In the 2008–09 season, Davis and White won their first Grand Prix assignment, the 2008 Skate Canada. In their second assignment, the 2008 Cup of Russia, they placed third in the compulsory dance but were eighth in the original dance after White fell twice and stumbled on twizzles.[14] They recovered in the free dance, placing second in the segment and moving up to win the bronze medal, which together with the gold from Skate Canada was enough to qualify them for their first Grand Prix Final. At the 2008–2009 Grand Prix Final, they won the bronze medal.

At the 2009 National Championships, they won the event after reigning champions Belbin and Agosto withdrew due to injury. They won by a 20 point margin over silver medalists Emily Samuelson and Evan Bates.

In February 2009, they won the ice dance title at the Four Continents Championships, placing second in both the compulsory and original dance behind training mates Tessa Virtue and Scott Moir but winning the free dance.[16]

At the 2009 World Championships they placed 4th. Though they placed third in both the original and free dance portions, they lost too much ground in the compulsory to overcome training mates Virtue and Moir for the bronze. Only .04 points separated 3rd from 4th.

2009–10 season

They competed at the 2009 Nebelhorn Trophy, finishing first in all the segments of the competition. Overall they won the gold medal with a score of 200.46 points, 30.87 ahead of silver medalists Alexandra Zaretski and Roman Zaretski.

They won the 2009 Rostelecom Cup and the 2009 NHK Trophy, which qualified them for the 2009–2010 Grand Prix Final. At the Grand Prix Final, they won the original dance and placed second in the free dance to win the title overall, becoming the first American ice dancers to do so. At the 2010 National Championships, Davis and White won their second national title.[12] They beat former training partners Belbin and Agosto, the first time they had ever done so, and led through all portions of the competition.

At the 2010 Winter Olympics in Vancouver, Canada, they placed second to Canada's Virtue & Moir, winning silver. Charlie White and his partner Davis skated a personal best in the free skate portion of ice dancing, garnering a score of 107.19 and received a personal best total score of 215.74.

They also won the silver medal at the 2010 World Championships.

2010–11 season

Davis and White were undefeated in their 2010-2011 season.

For the 2010–11 ISU Grand Prix season, they were assigned to the 2010 NHK Trophy and to the 2010 Skate America. They won NHK with 66.97 points in the short dance and 98.24 in the free dance, for a total of 165.21 points. Following NHK, they decided to make some adjustments to their free dance.[17] At Skate America they earned 63.62 in the short dance and 93.06 points in the free dance after both fell, with their nearest rivals also having a fall.[18] They earned an overall total of 156.68 and the gold medal. Their results qualified them for the 2010–2011 Grand Prix Final where they successfully defended their title, scoring 68.64 in the short and 102.94 in the free for a total of 171.58 points. They won their 3rd consecutive national title at the U.S. Championships held at Greensboro, North Carolina. They earned 76.04 points for their short dance and 109.44 points for their free dance scoring a total of 185.48 points.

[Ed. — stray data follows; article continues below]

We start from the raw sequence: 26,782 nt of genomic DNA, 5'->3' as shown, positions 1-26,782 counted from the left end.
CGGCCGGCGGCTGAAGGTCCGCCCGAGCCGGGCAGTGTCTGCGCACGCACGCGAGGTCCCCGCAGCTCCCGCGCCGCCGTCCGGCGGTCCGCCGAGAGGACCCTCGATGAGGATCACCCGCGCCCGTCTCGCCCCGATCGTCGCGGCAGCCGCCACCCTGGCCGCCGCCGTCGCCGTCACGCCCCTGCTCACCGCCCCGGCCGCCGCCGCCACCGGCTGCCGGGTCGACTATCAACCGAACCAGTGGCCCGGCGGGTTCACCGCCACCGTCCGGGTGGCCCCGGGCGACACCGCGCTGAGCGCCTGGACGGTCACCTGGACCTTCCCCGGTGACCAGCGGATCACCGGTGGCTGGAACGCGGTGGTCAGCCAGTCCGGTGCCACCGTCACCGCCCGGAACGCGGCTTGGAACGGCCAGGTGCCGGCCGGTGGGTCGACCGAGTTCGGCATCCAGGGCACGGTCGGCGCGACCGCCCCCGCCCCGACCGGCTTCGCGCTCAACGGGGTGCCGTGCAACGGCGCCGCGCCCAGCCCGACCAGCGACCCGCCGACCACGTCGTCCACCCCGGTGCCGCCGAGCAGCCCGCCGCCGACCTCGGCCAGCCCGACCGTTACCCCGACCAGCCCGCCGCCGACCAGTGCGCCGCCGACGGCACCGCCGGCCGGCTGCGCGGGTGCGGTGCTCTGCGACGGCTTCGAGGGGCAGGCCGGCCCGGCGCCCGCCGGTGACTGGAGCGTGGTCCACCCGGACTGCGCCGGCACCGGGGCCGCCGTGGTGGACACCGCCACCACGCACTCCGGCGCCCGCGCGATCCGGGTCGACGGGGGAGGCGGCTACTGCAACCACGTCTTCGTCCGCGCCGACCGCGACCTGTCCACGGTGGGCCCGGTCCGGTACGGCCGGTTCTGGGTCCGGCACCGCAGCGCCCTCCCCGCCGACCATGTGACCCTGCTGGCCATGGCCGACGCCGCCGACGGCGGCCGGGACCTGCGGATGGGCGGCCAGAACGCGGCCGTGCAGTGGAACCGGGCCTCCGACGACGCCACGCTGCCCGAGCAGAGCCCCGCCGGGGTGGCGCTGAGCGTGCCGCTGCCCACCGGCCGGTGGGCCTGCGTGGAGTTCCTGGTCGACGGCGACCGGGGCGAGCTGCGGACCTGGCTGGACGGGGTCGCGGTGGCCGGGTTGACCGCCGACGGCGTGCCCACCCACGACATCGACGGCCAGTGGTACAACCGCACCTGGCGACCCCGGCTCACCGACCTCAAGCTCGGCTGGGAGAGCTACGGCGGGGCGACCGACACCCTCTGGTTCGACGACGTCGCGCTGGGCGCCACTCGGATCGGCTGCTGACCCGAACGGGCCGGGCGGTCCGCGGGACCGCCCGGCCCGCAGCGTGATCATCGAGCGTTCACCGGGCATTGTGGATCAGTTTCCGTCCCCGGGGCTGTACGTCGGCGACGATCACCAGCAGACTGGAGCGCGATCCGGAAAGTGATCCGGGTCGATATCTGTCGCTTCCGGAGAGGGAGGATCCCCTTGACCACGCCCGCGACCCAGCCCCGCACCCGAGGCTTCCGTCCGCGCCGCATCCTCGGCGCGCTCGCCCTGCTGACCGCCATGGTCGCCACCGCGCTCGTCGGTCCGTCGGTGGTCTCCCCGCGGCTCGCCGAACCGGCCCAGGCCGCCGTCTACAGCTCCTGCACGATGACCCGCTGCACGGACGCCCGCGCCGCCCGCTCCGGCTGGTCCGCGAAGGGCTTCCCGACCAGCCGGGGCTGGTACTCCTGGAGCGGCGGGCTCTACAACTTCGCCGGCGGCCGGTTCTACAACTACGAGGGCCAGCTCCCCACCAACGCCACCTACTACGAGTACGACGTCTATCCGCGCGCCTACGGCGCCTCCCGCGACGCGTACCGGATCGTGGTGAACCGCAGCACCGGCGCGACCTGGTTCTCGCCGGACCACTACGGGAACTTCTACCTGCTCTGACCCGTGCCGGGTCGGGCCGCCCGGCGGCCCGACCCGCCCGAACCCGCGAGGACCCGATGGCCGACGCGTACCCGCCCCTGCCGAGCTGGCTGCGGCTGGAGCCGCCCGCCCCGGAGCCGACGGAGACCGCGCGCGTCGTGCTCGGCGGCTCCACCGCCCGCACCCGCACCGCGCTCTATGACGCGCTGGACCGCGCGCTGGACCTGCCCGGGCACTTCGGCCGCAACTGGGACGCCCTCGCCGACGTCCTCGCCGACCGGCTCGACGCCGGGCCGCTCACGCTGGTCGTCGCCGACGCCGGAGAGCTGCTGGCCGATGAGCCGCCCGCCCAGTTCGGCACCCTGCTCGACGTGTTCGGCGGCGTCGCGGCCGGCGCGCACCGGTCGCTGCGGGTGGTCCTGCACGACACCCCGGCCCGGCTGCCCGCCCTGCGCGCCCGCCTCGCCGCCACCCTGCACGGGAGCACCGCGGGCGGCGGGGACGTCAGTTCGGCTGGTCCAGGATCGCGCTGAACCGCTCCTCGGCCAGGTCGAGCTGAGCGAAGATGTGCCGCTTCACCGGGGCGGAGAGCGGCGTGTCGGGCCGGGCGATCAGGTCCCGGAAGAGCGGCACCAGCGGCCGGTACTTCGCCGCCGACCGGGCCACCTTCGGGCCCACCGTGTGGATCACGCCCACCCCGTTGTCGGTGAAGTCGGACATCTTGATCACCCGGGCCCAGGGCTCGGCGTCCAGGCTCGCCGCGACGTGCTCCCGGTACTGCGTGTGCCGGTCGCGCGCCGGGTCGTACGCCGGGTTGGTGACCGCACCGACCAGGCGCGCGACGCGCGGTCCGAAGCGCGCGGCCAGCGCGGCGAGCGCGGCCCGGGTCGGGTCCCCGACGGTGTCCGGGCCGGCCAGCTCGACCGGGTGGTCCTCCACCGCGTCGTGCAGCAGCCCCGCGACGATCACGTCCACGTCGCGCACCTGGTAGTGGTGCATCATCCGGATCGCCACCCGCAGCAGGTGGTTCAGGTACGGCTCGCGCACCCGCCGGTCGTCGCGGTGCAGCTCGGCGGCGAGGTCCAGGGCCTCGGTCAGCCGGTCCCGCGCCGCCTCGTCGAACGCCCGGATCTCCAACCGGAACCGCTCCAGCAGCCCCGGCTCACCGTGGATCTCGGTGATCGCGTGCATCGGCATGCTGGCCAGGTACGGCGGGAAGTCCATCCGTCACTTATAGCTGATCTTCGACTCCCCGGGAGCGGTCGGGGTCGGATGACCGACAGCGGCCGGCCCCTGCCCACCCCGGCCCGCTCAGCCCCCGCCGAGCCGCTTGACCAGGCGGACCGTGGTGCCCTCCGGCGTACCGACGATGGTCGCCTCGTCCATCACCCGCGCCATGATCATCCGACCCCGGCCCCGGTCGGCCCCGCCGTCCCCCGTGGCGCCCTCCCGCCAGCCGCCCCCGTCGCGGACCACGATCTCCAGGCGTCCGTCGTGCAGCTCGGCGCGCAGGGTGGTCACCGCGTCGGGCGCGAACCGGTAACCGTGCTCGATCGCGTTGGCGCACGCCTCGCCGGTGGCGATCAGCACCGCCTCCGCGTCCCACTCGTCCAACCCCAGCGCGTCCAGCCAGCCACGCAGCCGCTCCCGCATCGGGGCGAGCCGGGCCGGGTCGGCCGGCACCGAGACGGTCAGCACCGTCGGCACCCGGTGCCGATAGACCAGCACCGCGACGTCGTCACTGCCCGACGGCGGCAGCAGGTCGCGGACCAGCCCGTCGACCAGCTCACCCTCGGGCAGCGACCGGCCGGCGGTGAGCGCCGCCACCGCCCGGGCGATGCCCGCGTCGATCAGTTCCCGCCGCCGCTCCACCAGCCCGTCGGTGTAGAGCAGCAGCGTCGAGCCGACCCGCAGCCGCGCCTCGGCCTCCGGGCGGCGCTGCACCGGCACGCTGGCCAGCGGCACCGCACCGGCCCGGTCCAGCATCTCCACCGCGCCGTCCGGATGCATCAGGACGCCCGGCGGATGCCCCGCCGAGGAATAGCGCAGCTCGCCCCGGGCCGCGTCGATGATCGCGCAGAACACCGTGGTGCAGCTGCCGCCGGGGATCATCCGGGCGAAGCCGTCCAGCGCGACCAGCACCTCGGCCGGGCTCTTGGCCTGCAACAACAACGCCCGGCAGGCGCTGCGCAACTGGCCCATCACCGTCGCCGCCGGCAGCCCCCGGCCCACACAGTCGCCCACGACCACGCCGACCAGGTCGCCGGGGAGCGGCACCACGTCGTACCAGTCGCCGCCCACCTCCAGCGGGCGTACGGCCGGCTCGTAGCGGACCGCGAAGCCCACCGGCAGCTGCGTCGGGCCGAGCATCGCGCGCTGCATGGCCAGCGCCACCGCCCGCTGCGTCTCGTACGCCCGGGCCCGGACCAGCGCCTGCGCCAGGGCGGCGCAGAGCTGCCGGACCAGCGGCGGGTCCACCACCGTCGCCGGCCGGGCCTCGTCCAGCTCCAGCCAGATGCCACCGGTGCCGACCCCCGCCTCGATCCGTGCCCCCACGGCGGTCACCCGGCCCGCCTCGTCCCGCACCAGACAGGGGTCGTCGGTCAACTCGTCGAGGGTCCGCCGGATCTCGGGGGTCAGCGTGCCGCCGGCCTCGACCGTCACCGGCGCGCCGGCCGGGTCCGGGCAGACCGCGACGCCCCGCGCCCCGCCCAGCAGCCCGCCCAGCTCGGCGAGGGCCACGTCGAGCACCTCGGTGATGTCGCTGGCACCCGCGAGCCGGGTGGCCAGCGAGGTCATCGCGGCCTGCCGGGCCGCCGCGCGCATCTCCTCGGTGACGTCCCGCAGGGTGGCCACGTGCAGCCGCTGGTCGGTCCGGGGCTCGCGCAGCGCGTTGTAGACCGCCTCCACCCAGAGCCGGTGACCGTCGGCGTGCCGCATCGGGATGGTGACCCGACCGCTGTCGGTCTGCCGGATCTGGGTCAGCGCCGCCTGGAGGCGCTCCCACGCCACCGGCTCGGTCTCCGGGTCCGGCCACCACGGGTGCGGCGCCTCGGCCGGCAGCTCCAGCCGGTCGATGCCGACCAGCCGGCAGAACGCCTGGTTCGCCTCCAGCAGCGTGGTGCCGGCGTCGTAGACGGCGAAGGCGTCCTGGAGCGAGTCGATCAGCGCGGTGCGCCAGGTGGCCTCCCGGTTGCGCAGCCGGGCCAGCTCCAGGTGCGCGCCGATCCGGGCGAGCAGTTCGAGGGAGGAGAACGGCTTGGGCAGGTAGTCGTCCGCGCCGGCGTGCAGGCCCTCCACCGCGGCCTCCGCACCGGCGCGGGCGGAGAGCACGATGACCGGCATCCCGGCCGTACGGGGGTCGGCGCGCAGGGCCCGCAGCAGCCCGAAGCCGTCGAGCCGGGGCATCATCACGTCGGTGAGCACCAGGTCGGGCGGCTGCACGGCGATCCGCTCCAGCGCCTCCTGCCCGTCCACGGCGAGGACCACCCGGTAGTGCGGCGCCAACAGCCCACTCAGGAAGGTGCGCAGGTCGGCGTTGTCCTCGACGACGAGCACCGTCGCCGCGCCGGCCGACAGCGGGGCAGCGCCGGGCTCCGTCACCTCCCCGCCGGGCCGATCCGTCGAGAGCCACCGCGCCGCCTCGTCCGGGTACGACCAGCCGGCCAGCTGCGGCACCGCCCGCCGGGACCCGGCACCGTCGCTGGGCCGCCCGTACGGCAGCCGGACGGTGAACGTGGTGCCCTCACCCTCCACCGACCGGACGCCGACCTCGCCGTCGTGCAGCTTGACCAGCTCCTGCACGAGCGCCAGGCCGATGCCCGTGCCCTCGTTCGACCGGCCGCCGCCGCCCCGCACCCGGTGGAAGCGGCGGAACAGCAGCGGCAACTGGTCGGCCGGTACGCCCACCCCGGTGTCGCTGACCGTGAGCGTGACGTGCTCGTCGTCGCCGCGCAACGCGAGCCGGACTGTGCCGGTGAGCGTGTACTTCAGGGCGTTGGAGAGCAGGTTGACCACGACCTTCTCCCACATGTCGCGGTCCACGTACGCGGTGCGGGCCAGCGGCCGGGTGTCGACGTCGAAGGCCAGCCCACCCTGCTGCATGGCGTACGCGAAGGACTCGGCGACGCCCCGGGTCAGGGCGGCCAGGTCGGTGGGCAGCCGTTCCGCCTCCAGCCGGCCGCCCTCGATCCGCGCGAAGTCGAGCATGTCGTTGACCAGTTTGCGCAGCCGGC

At the 2011 Four Continents Championships, they placed second to Virtue and Moir in the short dance. The Canadians later withdrew from the free dance. Davis and White went on to win the free dance and the title.

At the 2011 World Championships, Davis and White placed second in the short dance by 0.53 points, with a score of 73.76 points. In the free dance, they placed first with a score of 111.51 points, the highest free dance score that season. Overall, they won the gold medal by 3.48 points over reigning Olympic and World champions Tessa Virtue and Scott Moir. This was the United States' first ice dancing World title.

2011–2012 season

For the 2011–2012 season, Davis and White are assigned to two Grand Prix events, 2011 Skate America and 2011 Cup of Russia, having declined a newly introduced option to compete in a third.[19] They announced their music selections in August, including La Strada for their free dance,[19] but in October announced a change to Die Fledermaus.[20] Davis and White won gold at Skate America, with 70.33 points in the short dance and 107.74 points in the free dance. They were 21.78 points ahead of 2nd place team Nathalie Péchalat and Fabian Bourzat.


Davis & White perform their Beyond the Sea exhibition at the 2006 Skate Canada International.
Season Short dance Free dance Exhibition
2011–2012 Batucadas
by Mitoka Samba
Life is a Carnival
by various artists
On The Floor
by Jennifer Lopez
Die Fledermaus
by Johann Strauss II
2010–11 La Traviata
Giuseppe Verdi

La Vie Boheme
Giacomo Puccini

Il Postino (soundtrack)
by Luis Bacalov

Payadora (Forever Tango)
by Lisandro Adrover

Recuerdo (Forever Tango)
by Lisandro Adrover

The Way I Am
by Ingrid Michaelson

Rhythm of Love
by Plain White T's

Original dance
2009–10 Kajra Re
from Bunty Aur Babli soundtrack
by Shankar Mahadevan, Ehsaan Noorani
and Loy Mendonsa

Slislla Ye Chaahat Ka &
Dola Re Dola
from Devdas soundtrack
by Sameer and Nusret Badr
Overture &
Music of the Night &
Point of No Return